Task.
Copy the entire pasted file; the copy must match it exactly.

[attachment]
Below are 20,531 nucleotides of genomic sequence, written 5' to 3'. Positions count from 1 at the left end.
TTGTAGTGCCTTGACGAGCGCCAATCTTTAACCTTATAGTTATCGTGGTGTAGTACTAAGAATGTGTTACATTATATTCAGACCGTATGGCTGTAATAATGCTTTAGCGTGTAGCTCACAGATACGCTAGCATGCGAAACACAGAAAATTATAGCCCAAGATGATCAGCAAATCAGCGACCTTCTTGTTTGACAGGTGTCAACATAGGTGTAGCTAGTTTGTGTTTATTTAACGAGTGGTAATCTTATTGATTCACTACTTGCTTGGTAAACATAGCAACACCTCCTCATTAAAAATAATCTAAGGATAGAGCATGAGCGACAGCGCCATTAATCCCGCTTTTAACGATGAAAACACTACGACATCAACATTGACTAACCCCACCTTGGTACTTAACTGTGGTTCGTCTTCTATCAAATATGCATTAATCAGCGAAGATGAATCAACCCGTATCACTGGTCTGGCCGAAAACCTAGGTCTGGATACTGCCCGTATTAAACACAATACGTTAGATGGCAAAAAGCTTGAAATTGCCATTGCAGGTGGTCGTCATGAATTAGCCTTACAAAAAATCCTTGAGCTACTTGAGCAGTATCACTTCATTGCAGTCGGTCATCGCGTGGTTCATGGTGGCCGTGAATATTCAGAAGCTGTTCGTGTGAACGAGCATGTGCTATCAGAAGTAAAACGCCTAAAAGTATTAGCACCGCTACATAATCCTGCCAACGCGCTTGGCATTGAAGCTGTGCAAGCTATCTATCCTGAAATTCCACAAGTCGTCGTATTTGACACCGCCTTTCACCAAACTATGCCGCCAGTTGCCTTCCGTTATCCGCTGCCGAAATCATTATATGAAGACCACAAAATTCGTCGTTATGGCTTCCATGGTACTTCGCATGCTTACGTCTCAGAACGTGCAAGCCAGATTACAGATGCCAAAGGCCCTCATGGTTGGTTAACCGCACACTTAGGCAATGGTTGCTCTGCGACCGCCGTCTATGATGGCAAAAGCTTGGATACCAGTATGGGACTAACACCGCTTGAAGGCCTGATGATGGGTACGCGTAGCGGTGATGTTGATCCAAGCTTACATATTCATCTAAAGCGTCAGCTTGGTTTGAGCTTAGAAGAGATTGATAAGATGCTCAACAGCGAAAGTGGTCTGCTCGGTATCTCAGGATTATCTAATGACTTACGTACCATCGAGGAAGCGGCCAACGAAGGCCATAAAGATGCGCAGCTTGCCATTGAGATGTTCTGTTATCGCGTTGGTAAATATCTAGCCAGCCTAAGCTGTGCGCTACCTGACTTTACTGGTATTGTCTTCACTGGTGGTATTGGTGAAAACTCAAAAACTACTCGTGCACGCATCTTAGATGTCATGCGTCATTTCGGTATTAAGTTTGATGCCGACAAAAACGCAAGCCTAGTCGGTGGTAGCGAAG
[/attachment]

Below are 20,531 nucleotides of genomic sequence, written 5' to 3'. Positions count from 1 at the left end.
TTGTAGTGCCTTGACGAGCGCCAATCTTTAACCTTATAGTTATCGTGGTGTAGTACTAAGAATGTGTTACATTATATTCAGACCGTATGGCTGTAATAATGCTTTAGCGTGTAGCTCACAGATACGCTAGCATGCGAAACACAGAAAATTATAGCCCAAGATGATCAGCAAATCAGCGACCTTCTTGTTTGACAGGTGTCAACATAGGTGTAGCTAGTTTGTGTTTATTTAACGAGTGGTAATCTTATTGATTCACTACTTGCTTGGTAAACATAGCAACACCTCCTCATTAAAAATAATCTAAGGATAGAGCATGAGCGACAGCGCCATTAATCCCGCTTTTAACGATGAAAACACTACGACATCAACATTGACTAACCCCACCTTGGTACTTAACTGTGGTTCGTCTTCTATCAAATATGCATTAATCAGCGAAGATGAATCAACCCGTATCACTGGTCTGGCCGAAAACCTAGGTCTGGATACTGCCCGTATTAAACACAATACGTTAGATGGCAAAAAGCTTGAAATTGCCATTGCAGGTGGTCGTCATGAATTAGCCTTACAAAAAATCCTTGAGCTACTTGAGCAGTATCACTTCATTGCAGTCGGTCATCGCGTGGTTCATGGTGGCCGTGAATATTCAGAAGCTGTTCGTGTGAACGAGCATGTGCTATCAGAAGTAAAACGCCTAAAAGTATTAGCACCGCTACATAATCCTGCCAACGCGCTTGGCATTGAAGCTGTGCAAGCTATCTATCCTGAAATTCCACAAGTCGTCGTATTTGACACCGCCTTTCACCAAACTATGCCGCCAGTTGCCTTCCGTTATCCGCTGCCGAAATCATTATATGAAGACCACAAAATTCGTCGTTATGGCTTCCATGGTACTTCGCATGCTTACGTCTCAGAACGTGCAAGCCAGATTACAGATGCCAAAGGCCCTCATGGTTGGTTAACCGCACACTTAGGCAATGGTTGCTCTGCGACCGCCGTCTATGATGGCAAAAGCTTGGATACCAGTATGGGACTAACACCGCTTGAAGGCCTGATGATGGGTACGCGTAGCGGTGATGTTGATCCAAGCTTACATATTCATCTAAAGCGTCAGCTTGGTTTGAGCTTAGAAGAGATTGATAAGATGCTCAACAGCGAAAGTGGTCTGCTCGGTATCTCAGGATTATCTAATGACTTACGTACCATCGAGGAAGCGGCCAACGAAGGCCATAAAGATGCGCAGCTTGCCATTGAGATGTTCTGTTATCGCGTTGGTAAATATCTAGCCAGCCTAAGCTGTGCGCTACCTGACTTTACTGGTATTGTCTTCACTGGTGGTATTGGTGAAAACTCAAAAACTACTCGTGCACGCATCTTAGATGTCATGCGTCATTTCGGTATTAAGTTTGATGCCGACAAAAACGCAAGCCTAGTCGGTGGTAGCGAAG